Bullying is intentional, negative and aggressive behavior that is repeated over time and exists in a relationship where one person has a hard time defending himself/ herself.  

Bullying may be physical (hitting, kicking, pushing), verbal (taunting, malicious teasing, name calling, threatening), or psychological (spreading rumors, manipulating social relationships, or promoting social exclusion, extortion or intimidation).

Any action that occurs repeatedly and made with the intent of hurting and demeaning others less powerful than the persons committing that action qualifies as bullying. It may be direct – open attacks involving face to face confrontation, or indirect – concealed and subtle acts of malice. Social exclusion or isolation; hitting, tripping, shoving or snatching; saying mean and derogatory things about others, circulating lies and false rumors; having money or other things taken or damaged; threatening or forcing others to do things, demeaning or taunting individuals who are different or less able, making inappropriate sexual  remarks or advances, putting someone in a spot leading to embarrassment, and so on are examples of bullying.

Bullying is intentionally targeted towards one individual, is repetitive in nature (not a onetime event); and occurs without reasoning and purpose, merely as a way to exert power over weak others.

‘One rule fits all’ does not apply to bullying. Personality characteristics and a student’s tendency toward aggressive behaviors combined with environmental factors such as attitudes, routines, and behaviors of important adults and peers play a major role in determining whether bullying will occur in a classroom or a school.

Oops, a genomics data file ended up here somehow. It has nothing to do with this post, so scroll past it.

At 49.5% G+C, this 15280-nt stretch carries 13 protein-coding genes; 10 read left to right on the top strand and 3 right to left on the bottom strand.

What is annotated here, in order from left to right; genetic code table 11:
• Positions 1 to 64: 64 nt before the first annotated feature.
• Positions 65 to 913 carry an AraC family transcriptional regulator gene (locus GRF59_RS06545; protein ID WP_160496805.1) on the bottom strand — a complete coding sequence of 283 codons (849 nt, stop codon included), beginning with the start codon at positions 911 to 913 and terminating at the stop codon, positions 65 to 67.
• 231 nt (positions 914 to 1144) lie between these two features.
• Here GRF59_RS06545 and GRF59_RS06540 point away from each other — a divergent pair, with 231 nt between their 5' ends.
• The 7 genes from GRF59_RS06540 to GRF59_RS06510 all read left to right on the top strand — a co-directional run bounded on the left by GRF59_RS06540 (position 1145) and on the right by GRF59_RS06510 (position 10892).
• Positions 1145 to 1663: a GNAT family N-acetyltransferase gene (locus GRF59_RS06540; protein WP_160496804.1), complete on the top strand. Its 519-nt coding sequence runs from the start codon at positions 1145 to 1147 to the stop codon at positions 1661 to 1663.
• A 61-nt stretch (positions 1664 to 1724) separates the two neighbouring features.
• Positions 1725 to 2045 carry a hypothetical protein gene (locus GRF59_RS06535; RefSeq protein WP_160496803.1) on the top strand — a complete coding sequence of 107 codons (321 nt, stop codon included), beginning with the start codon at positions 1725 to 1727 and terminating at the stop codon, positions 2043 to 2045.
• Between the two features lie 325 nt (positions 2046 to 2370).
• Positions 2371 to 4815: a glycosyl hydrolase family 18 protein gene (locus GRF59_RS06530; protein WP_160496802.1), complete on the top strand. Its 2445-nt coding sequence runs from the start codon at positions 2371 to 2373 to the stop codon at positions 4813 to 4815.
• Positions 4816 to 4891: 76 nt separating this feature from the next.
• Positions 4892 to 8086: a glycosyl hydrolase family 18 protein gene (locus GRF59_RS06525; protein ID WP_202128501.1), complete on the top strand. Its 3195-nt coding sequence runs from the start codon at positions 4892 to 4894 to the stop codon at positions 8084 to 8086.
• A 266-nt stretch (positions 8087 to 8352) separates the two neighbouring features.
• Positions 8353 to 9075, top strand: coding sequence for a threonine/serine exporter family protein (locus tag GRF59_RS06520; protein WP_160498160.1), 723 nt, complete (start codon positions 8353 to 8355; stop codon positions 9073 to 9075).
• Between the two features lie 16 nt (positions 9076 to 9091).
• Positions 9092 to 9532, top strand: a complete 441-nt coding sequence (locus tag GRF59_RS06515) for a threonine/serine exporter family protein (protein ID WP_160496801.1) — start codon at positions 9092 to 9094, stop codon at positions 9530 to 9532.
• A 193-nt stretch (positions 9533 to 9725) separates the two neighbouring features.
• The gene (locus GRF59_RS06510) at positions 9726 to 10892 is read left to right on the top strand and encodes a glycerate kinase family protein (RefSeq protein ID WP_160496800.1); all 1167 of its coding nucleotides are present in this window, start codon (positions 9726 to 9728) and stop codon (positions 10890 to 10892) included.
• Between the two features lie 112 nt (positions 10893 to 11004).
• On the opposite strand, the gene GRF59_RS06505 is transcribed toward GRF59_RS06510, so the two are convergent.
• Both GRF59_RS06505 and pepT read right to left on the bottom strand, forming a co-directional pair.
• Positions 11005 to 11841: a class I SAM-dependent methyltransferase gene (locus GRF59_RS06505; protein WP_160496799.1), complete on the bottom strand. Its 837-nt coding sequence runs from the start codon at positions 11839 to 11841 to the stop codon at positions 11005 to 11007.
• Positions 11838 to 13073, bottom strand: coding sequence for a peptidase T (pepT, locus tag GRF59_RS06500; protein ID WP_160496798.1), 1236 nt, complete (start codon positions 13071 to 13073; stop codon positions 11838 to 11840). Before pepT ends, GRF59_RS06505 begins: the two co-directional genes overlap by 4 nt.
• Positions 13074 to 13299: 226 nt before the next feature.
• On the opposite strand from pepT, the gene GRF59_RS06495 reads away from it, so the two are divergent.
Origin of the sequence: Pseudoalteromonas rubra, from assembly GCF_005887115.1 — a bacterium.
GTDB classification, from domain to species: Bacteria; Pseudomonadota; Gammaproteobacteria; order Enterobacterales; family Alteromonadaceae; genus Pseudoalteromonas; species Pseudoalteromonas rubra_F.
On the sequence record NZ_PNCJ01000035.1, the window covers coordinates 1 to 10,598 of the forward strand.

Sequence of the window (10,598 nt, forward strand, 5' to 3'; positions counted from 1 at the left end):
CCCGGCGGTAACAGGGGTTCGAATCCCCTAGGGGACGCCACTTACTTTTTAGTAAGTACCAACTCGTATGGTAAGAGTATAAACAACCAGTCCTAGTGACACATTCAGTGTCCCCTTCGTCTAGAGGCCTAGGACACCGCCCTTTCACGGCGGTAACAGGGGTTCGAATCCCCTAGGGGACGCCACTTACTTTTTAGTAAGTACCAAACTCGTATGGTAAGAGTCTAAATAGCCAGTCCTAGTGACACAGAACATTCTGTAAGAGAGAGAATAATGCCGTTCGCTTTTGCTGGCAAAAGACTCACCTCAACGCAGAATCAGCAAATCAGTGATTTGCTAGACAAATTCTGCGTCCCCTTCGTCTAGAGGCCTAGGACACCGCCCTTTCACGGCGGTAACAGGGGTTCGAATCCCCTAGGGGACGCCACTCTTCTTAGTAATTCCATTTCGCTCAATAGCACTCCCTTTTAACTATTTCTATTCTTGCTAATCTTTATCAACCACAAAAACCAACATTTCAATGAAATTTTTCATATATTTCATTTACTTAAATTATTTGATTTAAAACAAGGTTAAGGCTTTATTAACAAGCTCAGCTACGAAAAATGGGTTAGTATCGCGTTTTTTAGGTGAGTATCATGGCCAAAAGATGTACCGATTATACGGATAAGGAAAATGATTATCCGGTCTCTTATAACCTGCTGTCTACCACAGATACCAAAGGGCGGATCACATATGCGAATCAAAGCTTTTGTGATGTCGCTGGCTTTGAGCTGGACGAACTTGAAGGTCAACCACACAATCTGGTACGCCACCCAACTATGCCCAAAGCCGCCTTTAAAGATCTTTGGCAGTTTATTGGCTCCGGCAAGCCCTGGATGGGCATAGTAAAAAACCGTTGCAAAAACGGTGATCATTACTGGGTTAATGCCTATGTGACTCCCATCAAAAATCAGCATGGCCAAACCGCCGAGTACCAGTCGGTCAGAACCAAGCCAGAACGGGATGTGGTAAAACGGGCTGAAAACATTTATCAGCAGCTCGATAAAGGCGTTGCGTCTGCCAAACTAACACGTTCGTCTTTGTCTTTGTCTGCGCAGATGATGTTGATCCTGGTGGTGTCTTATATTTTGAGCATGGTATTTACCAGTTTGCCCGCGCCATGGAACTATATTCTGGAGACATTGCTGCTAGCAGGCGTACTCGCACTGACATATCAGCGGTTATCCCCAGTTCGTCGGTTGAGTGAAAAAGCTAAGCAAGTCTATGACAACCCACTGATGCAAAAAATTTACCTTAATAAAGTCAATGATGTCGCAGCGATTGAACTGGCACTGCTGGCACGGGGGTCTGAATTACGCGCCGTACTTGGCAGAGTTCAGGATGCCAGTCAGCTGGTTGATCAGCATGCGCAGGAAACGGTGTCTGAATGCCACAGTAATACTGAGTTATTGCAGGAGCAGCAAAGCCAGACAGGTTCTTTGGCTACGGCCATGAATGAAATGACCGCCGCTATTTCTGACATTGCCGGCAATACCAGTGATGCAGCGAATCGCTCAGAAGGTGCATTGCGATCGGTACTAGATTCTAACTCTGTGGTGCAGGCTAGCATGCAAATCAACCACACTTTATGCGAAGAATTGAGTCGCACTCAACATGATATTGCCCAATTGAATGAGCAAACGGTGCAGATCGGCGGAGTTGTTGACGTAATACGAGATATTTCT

Research suggests there are several partly interrelated motives for bullying, such as:

  • Strong need for power and (negative) dominance among students who bully;
  • Students who bully find satisfaction in causing injury and suffering to other students.
  • They may have witnessed aggression or conflict in the home environment creating hostility within the student.
  • Students who bully may often be rewarded in some way (money forced out of victim, attention, status, power and prestige) for their behavior.
  • Students who bully often come from broken families where parents lack warmth and positive involvement and may display “power-assertive” methods of child rearing.
  • The peer group may also play an important role in motivating and encouraging bullying behavior in certain children and youth.

Bullying is extensively prevalent among school going adolescents. Almost one in three students (32%) has been bullied by their peers at school at least once. As many as 42% of students of Class 4 to 8 and 36% of Class 9 to 12 are subjected to harassment or bullying by peers in school campuses.

Yes, bullying is extremely harmful. Even a tiny action which occurred as a simplistic joke can lead to an emotional and psychological setback for the person who has been at its centre. Bullying has long lasting impact on individuals

Consequences for the victim: Students who are bullied experience negative emotions. Fear, anger, frustration, and anxiety may lead to ongoing illness, mood swings, withdrawal from friends and family, an inability to concentrate, and loss of interest in school. They may lose confidence and intermittently feel guilty for being bullied. They may be afraid to go to school, play on the ground or ride the school bus. In worst cases, if left unattended, they may resort to suicide or retaliatory and violent behaviours. Also, bullying negatively affects students’ ability to learn and achieve in school.

Consequences for the bully: Without support or intervention, students who bully will continue to bully and may engage in other types of antisocial behavior and crime. They are less likely to be trusted and may be seen as mean and manipulative. Some acts of bullying result in suspension or expulsion of students and translate into child abuse and domestic violence in adulthood.